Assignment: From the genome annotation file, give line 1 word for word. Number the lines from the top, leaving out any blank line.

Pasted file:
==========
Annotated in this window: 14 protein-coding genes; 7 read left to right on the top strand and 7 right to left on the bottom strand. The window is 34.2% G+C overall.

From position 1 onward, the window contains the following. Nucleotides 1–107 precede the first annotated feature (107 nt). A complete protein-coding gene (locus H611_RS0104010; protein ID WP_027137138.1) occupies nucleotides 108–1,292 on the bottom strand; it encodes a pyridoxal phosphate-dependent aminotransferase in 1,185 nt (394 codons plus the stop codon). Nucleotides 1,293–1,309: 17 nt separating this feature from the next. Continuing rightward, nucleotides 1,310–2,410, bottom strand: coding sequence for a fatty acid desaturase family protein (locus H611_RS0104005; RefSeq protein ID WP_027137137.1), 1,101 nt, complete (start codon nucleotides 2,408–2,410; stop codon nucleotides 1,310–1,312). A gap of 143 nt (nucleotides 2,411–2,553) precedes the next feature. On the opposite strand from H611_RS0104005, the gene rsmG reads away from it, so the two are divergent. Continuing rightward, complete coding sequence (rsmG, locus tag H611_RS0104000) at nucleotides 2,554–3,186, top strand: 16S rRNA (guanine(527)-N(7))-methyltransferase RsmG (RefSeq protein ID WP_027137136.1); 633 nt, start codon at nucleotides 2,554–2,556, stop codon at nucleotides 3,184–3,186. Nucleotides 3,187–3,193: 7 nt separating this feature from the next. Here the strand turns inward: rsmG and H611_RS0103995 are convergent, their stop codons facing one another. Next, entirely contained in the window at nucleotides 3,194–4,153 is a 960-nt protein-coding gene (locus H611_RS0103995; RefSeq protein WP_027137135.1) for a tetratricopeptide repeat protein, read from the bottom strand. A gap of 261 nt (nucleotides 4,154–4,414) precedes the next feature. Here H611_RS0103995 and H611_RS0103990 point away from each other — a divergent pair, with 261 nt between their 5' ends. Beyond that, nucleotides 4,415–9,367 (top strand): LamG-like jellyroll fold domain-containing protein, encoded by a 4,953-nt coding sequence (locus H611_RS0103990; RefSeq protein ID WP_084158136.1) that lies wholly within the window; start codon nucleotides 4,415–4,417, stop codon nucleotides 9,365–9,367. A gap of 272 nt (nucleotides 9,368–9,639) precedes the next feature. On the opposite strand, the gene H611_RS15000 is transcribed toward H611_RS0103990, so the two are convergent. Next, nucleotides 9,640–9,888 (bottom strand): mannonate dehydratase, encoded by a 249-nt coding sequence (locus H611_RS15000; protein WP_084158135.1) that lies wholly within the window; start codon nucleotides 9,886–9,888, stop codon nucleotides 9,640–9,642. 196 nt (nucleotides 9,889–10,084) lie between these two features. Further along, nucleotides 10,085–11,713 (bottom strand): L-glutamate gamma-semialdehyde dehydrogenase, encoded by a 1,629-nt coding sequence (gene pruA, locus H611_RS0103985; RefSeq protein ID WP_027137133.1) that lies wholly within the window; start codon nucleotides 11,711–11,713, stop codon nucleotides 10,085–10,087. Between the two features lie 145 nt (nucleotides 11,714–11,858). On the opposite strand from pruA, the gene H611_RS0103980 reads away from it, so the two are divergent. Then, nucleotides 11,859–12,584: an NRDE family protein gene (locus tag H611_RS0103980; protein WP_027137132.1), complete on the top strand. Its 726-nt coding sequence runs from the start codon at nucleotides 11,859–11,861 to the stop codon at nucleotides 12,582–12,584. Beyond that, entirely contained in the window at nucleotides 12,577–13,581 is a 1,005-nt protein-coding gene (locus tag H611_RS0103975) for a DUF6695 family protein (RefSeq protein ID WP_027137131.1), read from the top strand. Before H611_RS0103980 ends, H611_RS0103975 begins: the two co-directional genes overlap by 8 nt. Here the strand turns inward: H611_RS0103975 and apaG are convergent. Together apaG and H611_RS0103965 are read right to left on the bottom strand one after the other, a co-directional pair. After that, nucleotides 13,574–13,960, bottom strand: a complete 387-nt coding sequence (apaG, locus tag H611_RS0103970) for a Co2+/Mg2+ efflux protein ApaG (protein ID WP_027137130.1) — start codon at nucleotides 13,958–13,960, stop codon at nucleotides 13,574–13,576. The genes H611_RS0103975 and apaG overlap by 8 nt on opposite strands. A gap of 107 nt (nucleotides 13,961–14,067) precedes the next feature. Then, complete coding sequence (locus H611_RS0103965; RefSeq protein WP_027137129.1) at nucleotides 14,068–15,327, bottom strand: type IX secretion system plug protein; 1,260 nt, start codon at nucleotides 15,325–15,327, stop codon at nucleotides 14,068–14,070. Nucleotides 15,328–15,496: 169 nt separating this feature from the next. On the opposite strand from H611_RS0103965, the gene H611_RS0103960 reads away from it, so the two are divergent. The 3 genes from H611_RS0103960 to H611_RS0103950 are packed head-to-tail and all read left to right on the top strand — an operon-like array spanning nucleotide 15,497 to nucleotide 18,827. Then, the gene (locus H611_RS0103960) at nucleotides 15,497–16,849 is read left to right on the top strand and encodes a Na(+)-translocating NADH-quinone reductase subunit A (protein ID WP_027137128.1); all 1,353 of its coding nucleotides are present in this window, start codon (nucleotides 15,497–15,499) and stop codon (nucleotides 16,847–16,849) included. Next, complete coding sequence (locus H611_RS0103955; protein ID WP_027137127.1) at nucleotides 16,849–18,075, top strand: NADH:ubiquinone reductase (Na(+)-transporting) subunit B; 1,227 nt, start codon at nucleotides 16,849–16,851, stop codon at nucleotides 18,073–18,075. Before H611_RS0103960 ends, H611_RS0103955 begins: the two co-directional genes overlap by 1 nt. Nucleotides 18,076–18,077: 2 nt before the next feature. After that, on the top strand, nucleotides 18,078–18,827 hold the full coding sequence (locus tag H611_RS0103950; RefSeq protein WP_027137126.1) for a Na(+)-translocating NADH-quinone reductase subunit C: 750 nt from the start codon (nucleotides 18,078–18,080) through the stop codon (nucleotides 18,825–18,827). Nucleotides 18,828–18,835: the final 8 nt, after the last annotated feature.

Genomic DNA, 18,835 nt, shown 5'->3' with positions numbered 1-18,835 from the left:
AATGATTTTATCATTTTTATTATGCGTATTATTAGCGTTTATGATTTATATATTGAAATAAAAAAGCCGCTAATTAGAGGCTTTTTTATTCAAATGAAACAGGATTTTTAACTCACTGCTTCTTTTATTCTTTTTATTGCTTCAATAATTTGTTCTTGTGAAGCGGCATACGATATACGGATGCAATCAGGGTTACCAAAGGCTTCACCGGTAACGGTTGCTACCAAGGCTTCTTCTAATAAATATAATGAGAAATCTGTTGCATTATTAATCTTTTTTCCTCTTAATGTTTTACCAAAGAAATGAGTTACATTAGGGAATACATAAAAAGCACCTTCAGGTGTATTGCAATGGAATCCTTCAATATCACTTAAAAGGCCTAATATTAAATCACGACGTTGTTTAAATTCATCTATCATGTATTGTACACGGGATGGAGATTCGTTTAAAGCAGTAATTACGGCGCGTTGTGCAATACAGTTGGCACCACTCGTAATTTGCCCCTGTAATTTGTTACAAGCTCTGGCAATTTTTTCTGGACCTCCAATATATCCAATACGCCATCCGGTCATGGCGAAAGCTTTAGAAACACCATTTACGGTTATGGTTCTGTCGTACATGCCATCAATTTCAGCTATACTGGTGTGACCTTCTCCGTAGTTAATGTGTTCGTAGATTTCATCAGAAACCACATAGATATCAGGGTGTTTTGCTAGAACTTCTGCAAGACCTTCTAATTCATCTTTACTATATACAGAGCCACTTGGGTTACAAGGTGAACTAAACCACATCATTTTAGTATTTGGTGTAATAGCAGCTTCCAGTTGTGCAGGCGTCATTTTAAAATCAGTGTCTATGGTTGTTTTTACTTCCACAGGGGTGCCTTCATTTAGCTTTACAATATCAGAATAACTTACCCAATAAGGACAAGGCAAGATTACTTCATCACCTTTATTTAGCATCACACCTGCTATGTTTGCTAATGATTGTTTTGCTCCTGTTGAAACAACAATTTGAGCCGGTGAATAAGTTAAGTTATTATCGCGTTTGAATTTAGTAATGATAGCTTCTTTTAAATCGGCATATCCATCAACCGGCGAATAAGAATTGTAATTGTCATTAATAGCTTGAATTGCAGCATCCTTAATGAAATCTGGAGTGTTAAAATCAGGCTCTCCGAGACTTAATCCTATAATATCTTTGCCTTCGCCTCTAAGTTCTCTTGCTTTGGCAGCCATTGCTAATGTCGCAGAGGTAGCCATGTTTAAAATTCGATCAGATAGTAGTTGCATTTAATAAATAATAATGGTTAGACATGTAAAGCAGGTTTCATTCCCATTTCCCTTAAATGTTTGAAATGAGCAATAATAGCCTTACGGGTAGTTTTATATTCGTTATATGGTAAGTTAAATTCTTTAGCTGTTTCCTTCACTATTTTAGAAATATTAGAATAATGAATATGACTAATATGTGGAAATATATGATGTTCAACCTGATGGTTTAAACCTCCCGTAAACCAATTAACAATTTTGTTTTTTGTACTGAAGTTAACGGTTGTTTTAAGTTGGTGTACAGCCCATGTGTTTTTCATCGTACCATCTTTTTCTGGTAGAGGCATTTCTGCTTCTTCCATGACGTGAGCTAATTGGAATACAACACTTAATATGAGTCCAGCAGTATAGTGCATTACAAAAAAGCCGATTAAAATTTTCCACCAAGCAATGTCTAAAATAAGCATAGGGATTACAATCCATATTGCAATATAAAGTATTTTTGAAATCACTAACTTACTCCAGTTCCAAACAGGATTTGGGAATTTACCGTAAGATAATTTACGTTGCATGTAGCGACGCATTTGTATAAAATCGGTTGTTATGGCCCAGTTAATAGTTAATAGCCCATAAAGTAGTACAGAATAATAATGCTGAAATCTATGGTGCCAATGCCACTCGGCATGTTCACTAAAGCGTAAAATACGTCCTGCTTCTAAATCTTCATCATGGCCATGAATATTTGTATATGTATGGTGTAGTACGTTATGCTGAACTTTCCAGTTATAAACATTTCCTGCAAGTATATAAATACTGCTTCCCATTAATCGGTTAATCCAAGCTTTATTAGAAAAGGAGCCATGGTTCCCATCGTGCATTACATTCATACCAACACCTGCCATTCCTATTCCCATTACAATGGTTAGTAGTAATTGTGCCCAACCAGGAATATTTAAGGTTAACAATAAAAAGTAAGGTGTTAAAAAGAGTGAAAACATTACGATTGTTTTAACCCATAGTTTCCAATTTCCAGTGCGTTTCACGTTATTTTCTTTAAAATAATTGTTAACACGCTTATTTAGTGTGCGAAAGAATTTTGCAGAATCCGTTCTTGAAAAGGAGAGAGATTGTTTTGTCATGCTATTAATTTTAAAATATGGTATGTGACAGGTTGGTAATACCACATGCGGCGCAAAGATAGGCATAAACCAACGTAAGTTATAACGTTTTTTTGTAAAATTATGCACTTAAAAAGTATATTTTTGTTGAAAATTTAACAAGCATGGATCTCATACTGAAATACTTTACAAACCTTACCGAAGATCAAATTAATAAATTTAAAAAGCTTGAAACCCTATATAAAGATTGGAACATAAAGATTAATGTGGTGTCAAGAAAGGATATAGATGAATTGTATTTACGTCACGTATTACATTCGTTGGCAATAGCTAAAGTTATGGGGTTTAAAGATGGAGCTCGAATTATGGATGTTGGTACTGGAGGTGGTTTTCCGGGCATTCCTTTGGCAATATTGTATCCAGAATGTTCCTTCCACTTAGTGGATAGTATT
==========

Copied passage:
Annotated in this window: 14 protein-coding genes; 7 read left to right on the top strand and 7 right to left on the bottom strand. The window is 34.2% G+C overall.